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- Take some time to relax on today's Stress Awareness Day (11/6/19)
- Microsoft cuts work week, boosts productivity (11/5/19)
- 2020 is good year to get involved in election process (11/4/19)
- Let's make sure Halloween is only scary in a fun way (10/30/19)
Do we really want to depend on 'the cloud'?
Student journalists learn a standard newswriting technique called the "inverted pyramid" in their freshman classes.
It makes for efficient reading -- the most important facts of the story are presented first, with less important details as the story continues.
The style stems, supposedly, from the days of the Civil War, when correspondents wanted to make sure the "gist" of their dispatches made it through before Confederate forces cut the telegraph line.
The telegraph, it turns out, was the "cloud" of its day.
Apple founder Steve Jobs took time off from his medical leave to unveil a new "cloud" based system in which your data -- music, documents, pictures, whatever -- is uploaded to the Internet, available for you to use on your computer device, provided it has an "i" in front of it -- iMac, iPhone, iPod, iPad.
When we got our first computers, they were self-contained; the hard drive, if it even had one, held everything we needed to do the simple tasks of calculating spreadsheets or word processing.
Soon we connected to the Internet, and were downloading simple text files and other information. The invention of the World Wide Web opened a new world of graphic interaction.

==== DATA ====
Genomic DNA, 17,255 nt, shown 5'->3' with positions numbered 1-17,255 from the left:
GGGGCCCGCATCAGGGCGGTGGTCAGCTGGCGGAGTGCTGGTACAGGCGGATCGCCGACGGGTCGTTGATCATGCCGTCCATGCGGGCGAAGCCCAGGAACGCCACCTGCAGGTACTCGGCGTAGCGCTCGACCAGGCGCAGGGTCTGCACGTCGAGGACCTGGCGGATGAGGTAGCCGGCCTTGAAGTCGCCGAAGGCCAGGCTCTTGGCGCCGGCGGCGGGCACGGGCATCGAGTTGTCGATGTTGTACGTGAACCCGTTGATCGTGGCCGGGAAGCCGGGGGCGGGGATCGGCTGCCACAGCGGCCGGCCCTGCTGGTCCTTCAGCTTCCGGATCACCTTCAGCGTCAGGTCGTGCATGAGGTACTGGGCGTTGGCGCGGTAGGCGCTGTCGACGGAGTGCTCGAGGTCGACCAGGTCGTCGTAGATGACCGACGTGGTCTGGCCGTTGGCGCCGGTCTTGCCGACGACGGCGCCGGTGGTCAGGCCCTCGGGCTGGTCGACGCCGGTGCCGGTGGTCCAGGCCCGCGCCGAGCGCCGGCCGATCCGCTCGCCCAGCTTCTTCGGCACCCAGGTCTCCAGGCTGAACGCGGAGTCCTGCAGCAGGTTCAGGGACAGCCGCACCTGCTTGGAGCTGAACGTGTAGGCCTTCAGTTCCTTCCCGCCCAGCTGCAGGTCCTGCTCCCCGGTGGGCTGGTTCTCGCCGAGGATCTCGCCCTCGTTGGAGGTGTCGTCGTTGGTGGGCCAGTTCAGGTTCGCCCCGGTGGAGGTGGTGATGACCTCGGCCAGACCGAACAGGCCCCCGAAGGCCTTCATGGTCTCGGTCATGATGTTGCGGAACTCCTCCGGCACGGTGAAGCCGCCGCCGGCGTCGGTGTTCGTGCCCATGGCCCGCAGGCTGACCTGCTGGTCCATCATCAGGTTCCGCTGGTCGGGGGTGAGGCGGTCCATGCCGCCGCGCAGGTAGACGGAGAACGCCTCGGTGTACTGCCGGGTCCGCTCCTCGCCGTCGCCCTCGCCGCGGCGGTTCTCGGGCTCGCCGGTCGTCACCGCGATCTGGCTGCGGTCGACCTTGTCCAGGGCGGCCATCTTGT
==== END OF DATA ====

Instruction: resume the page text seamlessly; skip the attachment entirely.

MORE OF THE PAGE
Now, Apple and others want to replace the hard drive in our computers and portable devices with a link to the Internet.
It's good for consumers -- no more "syncing" files between your various devices, as well as music companies, who actually can receive royalties from songs that have been illegally shared or copied.
But not everyone is happy about all their entertainment and business activities being tied to one company server. And, rural Nebraskans should be concerned about anything that depends on a network -- it was not that long ago that many of our neighbors were taken offline by a freak ice storm that took out power lines. Sunspots can interrupt wireless communications, and we don't even want to think about terrorism, cyber or otherwise.
Confederate forces, it seems, can take many forms when it comes to cutting the telegraph lines.
Perhaps the growth industry of the future will be companies that can provide local, safe storage of our data files.